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Since Ezra Klein is still young, he has time to learn what a bad idea it is to try being clever on unfamiliar subjects. Nonetheless, as made painfully clear in a new interview with Democratic presidential hopeful Bernie Sanders, the media wunderkind and Vox.com founder would be well advised to learn this lesson sooner rather than later, at least when it comes to how the global economy works.

Evidently trying to be clever, Klein tried to trip up the Vermont Senator by asking him how he could reconcile his avowed democratic socialism – and its presumed concern about global poverty – with his opposition to “sharply raising the level of immigration we permit, even up to a level of open borders….” Added Klein, “It would make a lot of the global poor richer, wouldn’t it?”

Sanders’ response was good. But he could have really humiliated Klein by reminding him that unlimited immigration would not only slash American living standards, but that it would ultimately backfire on developing countries as well. The reason is the same as that which argues, from a global perspective, against dropping all barriers to imports from the third world, and it springs from a reality as unmistakable as it is apparently unknown to Klein: American consumption is the goose that lays the developing countries’ golden eggs. To paraphrase that immortal adage, it’s “where the money is.”

Yet just as the United States ultimately can’t responsibly finance the consumption of enough third world imports to spur developing country progress unless its own economy remains truly healthy, it can’t ultimately provide opportunity for third world immigrants without maintaining genuine prosperity. And as Klein and other chattering class advocates of much freer immigration and trade policies should understand – but clearly don’t – the financial crisis demonstrated the heavy costs for everyone of forgetting this truth.

As I’ve written, thanks in large measure to more than a decade of U.S. job- and wage-killing trade deals focused tightly on developing countries, a critical mass of American workers lost the incomes they needed to support acceptable living standards by living within their means. Rather than change course on trade policy, the bipartisan Washington powers-that-be decided to enable the working and middle classes to at least run in place economically by borrowing, instead of earning. The economic meltdown and Great Recession that inevitably ensued inflicted damage worldwide.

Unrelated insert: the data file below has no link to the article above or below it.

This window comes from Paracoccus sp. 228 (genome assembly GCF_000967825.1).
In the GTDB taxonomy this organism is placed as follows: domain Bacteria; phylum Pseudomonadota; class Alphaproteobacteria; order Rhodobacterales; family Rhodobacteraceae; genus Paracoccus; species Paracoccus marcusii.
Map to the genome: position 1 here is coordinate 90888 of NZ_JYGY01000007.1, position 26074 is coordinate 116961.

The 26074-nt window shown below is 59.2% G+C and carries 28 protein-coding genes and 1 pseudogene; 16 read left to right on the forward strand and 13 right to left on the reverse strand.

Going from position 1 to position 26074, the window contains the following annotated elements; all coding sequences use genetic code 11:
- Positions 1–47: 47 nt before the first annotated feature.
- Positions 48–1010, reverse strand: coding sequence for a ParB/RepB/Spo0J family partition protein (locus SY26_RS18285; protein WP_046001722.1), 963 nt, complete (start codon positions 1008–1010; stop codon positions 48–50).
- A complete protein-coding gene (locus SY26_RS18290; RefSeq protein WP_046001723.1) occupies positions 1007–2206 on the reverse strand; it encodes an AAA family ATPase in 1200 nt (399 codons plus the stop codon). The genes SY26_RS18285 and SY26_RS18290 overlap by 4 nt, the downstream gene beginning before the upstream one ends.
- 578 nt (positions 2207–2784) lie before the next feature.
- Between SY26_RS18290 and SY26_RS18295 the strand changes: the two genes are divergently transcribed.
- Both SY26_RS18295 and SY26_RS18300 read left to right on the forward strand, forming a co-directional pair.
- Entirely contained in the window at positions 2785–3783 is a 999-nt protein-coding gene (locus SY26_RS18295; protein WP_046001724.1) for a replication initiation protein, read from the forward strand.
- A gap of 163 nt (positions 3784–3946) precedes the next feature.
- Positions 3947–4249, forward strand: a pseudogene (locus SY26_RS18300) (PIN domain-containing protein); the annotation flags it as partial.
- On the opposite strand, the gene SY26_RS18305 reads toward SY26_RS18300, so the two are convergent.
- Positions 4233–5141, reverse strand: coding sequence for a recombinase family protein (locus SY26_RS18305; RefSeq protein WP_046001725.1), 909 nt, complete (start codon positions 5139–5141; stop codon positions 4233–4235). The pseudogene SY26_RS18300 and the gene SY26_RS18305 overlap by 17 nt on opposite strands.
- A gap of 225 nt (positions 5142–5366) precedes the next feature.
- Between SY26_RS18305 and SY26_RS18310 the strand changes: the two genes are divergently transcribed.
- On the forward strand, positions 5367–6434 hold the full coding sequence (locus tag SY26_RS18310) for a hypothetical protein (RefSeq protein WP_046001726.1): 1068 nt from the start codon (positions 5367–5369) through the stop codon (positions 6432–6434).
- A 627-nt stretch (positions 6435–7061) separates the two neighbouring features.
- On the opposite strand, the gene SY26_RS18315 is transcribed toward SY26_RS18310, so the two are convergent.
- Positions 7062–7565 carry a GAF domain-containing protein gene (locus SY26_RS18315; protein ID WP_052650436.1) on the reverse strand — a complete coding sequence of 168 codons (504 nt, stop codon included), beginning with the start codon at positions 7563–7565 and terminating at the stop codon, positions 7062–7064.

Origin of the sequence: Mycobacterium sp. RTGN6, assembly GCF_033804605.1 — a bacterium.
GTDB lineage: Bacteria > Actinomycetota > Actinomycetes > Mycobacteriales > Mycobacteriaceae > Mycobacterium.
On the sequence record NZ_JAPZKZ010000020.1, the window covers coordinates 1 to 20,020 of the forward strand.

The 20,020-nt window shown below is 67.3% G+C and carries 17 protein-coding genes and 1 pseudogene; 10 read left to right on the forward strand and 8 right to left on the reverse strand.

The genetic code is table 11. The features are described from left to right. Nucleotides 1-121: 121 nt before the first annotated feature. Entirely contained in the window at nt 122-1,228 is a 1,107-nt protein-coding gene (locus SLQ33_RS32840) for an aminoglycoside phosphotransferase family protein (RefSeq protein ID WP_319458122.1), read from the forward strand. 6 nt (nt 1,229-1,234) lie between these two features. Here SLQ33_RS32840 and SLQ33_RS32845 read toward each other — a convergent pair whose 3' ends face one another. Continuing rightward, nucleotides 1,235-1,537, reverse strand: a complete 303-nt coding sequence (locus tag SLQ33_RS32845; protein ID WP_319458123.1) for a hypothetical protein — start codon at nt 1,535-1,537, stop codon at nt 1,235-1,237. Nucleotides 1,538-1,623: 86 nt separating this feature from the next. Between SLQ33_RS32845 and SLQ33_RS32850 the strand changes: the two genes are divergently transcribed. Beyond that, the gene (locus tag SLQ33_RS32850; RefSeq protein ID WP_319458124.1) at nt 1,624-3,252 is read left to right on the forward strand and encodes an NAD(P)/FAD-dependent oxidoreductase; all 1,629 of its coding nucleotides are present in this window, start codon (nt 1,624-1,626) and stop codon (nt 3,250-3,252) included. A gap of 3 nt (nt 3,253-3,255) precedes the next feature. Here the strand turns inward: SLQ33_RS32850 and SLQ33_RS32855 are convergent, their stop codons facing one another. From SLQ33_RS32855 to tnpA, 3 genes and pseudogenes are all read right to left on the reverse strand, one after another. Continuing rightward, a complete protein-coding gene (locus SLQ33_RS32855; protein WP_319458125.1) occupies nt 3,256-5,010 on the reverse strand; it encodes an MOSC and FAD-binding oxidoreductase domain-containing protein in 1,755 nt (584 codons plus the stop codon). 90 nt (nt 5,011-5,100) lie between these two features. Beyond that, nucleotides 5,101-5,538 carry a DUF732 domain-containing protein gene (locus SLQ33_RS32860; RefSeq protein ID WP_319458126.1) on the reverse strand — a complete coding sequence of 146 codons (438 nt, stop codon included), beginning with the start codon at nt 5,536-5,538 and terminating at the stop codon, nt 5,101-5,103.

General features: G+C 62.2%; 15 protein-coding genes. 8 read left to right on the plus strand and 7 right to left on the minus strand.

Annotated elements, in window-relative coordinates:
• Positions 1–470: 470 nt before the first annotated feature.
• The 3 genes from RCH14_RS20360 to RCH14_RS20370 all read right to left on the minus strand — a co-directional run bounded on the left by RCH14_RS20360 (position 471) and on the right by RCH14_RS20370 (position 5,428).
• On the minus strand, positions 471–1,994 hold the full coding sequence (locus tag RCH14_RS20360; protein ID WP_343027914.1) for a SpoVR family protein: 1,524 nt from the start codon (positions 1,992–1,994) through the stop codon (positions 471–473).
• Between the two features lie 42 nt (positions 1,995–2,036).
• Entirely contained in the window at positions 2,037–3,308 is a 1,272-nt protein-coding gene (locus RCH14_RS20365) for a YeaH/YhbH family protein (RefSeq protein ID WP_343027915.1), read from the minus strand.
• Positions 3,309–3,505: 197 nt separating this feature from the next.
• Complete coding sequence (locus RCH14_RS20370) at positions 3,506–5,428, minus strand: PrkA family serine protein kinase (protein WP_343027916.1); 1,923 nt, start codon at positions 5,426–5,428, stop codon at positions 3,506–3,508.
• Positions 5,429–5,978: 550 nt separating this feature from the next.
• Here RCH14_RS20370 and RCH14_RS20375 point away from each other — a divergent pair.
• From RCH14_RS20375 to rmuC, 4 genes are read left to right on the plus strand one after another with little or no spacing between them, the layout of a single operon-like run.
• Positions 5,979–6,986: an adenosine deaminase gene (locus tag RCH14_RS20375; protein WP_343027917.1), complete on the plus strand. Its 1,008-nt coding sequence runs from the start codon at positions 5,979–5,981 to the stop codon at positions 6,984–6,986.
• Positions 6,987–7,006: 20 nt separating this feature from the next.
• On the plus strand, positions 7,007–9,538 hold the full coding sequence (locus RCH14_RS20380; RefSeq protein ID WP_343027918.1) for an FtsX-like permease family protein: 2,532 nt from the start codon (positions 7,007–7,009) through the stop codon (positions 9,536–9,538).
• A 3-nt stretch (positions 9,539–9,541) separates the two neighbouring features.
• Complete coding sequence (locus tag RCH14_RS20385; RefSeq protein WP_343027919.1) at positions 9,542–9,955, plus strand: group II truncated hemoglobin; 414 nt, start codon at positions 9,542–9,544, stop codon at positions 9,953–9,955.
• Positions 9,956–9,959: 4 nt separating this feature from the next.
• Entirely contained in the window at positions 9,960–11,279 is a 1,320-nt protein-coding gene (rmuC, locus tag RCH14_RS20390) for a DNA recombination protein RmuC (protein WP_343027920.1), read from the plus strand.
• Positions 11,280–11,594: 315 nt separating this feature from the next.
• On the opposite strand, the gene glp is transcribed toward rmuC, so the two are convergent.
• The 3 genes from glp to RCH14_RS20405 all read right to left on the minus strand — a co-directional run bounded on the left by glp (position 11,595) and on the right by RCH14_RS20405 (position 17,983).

Just as important, the historically feeble recovery that’s followed has claimed its share of third world victims, too. Slower American growth has helped crimp imports from China and the rest of Asia, thus sapping the vigor of these export-dependent countries. (Although, as this recent post shows, this phenomenon is easily exaggerated.)  The continuing U.S. malaise has also undermined employment opportunities for current and prospective immigrants from Mexico and the rest of Latin America. Meanwhile, because many global investors have become more risk averse since the last decade’s bubbles burst, and because Wall Street regulations have (necessarily) tightened up some, much international capital has forsaken developing country market and fled to the safety of the United States.

Do Klein and his ilk really believe that admitting a flood of overwhelmingly low-wage, low-skill immigrants will turn this situation around and help anyone, at least for any serious length of time? The only possible justification is a belief, contrary to the evidence and common sense, that the newcomers could rise up the U.S. income ladder as quickly as previous immigrant cohorts. The same question applies to boosting American imports from developing countries – which other supposed experts have touted as a prime reason for supporting President Obama’s Pacific Rim trade deal. Moreover, as I’ve just reported, import- and offshoring-friendly American trade policies could also start victimizing recent immigrants – and choking off opportunities for their successors.

In a perfect world, of course, inhabitants from poor countries could move to wealthier countries any time they wished, and they and the native-born populations would all live happily ever after. Alternatively, in a perfect world, third world populations could supercharge their incomes by providing their first world counterparts with an indefinitely growing supply of increasingly advanced products. Americans (and in principle, Europeans and Japanese) would all support themselves by finding themselves jobs in the New Economy, or the Newer Economy, or the Sharing Economy, or whatever fantasy economic utopians conjure up. Or maybe central banks could keep trying to shatter ever-soaring records for money-printing,

In that perfect world, however, we wouldn’t need economics, or economics. And we certainly wouldn’t need economic journalists like Ezra Klein.